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Please note that your Unified Linux home directory is not qualified for storing any unencrypted Institutional Sensitive Data.  The methods outlined in this page may result in the data being stored unencrypted until you manually encrypt it which would be a violation.  You must make sure you are never storing any  unencrypted Institutional Sensitive Data on the Linux systems.

If you have a file that contains information you want to protect you can encrypt it. Even though the file permissions may be set so it is only readable by you, it would still be readable by users with root privileges or someone who had compromised the system. To guard against such potential exposure of your data, you are encouraged to use encryption. This document provides a very basic introduction to encrypting files on the SoIC Linux systems.

This document provides the basics of using the gpg encryption tool as well as encryption options in emacs and vi. But, before we get to that there is one very important thing to note: YOU MUST NOT FORGET THE PASSWORD YOU USE TO ENCRYPT FILES OR THE DATA WILL BE LOST. It is not possible for systems staff to recover your password so you must ensure that you don't forget it.

GPG Encryption

GnuPG (aka. gpg) is a commonly used encryption tool that is installed on all the SoIC Linux systems. GnuPG can be used for lots of encryption tasks, including public/private key encryption and key management. This KB page will only provide the most basic introduction to GnuPG needed to simply encrypt and decrypt files. You are encouraged to see the GnuPG documentation for more details.

If you have a file name "somefile", you can encrypt it into a file named "somefile.gpg" by just running:

gpg -c somefile

This will prompt for a password and leave you with two files, the un-encrypted "somefile" and the encrypted "somefile.gpg". Be sure to remove the original un-encrypted version once you have verified that the encryption was successful.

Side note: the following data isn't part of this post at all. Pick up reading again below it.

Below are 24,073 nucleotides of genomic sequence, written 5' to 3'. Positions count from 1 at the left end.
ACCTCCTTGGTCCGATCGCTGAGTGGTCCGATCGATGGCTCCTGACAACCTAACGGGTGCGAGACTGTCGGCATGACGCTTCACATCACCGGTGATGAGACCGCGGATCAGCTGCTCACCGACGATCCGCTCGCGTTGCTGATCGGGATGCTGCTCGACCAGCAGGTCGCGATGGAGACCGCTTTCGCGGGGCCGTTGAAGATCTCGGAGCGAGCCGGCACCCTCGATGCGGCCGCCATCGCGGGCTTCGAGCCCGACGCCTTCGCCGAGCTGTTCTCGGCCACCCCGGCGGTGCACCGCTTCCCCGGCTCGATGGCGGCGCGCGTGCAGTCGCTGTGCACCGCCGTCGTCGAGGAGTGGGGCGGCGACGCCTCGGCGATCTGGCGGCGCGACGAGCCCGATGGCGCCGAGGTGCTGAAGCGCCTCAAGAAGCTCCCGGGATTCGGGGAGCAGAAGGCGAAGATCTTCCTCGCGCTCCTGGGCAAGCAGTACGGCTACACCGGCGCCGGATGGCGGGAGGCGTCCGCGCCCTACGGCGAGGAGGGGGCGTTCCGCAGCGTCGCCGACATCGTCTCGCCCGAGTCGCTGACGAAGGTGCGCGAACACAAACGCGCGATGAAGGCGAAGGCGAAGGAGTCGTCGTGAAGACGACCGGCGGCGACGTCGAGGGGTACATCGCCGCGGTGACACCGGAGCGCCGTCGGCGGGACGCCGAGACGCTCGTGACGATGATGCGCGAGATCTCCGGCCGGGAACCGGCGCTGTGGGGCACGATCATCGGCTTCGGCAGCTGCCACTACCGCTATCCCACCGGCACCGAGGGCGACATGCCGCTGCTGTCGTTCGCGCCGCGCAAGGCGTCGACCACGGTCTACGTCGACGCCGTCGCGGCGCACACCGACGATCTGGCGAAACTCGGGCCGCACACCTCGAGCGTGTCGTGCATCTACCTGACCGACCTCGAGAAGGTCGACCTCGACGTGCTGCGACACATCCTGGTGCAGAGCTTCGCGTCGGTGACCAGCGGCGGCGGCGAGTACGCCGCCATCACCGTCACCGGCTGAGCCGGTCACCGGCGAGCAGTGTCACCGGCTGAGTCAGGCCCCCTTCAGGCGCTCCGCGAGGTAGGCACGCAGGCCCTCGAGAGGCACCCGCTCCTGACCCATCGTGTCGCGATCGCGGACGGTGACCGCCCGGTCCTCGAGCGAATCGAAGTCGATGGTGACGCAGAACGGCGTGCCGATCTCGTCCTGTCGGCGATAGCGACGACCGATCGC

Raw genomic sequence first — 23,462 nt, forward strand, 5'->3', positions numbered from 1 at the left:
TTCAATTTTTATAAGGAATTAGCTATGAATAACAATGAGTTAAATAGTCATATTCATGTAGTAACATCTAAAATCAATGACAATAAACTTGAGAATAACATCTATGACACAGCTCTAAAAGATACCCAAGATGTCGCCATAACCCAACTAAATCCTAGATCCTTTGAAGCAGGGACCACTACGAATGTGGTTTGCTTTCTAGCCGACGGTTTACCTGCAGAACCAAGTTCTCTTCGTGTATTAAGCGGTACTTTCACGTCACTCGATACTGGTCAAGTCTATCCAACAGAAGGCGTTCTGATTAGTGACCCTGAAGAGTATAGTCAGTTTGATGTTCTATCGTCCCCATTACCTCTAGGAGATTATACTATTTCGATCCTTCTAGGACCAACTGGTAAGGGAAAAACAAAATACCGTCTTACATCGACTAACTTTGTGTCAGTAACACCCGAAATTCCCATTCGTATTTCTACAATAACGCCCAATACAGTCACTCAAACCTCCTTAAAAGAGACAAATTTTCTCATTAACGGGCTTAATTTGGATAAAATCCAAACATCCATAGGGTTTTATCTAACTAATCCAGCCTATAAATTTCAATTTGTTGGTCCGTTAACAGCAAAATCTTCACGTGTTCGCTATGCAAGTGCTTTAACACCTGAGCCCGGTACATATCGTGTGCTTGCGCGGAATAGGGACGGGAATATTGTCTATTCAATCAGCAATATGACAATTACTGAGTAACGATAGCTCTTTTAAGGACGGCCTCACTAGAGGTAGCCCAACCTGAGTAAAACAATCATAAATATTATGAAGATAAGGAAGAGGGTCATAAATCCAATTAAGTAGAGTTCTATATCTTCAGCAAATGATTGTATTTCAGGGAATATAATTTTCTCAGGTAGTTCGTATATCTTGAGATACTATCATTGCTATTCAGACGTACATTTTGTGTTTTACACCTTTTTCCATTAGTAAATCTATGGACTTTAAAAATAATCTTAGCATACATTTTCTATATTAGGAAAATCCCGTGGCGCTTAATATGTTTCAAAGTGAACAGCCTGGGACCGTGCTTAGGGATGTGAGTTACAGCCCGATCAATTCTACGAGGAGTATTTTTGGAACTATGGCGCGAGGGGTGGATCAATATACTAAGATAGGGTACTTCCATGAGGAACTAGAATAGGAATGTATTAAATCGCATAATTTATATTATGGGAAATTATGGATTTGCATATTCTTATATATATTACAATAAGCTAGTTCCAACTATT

You can then decrypt the file by running:

gpg somefile.gpg

This will write the decrypted version into a file named "somefile".

Emacs With GPG

If you are an emacs user, there is builtin GPG encryption.  All you have to do is emacs a file with the .gpg file extension like:

emacs somefile.gpg

When you save the file, you will be prompted to enter an encryption key.  You may also see a prompt asking you to 'Select recipients for encryption' which is a feature using public/private keys.  If you just want to simply encrypt the file (called symmetric encryption) select OK without selecting a recipient.  On subsequent edits of the file, you will be prompted to enter the encryption key.  Note that if you are using the Gnome or KDE GUI, the password may get cached in memory using your keyring so you may not be prompted for the same password multiple times although you may get a prompt asking you to authorize access to the cached password.

VI Encryption

Vi and the Vi variants like vim and gvim have a simple crypt-based encryption mechanism built in. If you are a vi user, you will find this very easy to use but do note that vi uses a weaker encryption mechanism than gpg. All you have to do is use the -x flag when you create a file. For example, you could run the following to create an encrypted file named "somefile":

vi -x somefile

You will be prompted for the password when you create the file.

On subsequent edits, do not use the -x flag and vi will recognize that the file is encrypted and prompt you for the password. Note that you should NOT use the -x flag for edits of already encrypted files because that will result in you re-encrypting an already encrypted file.

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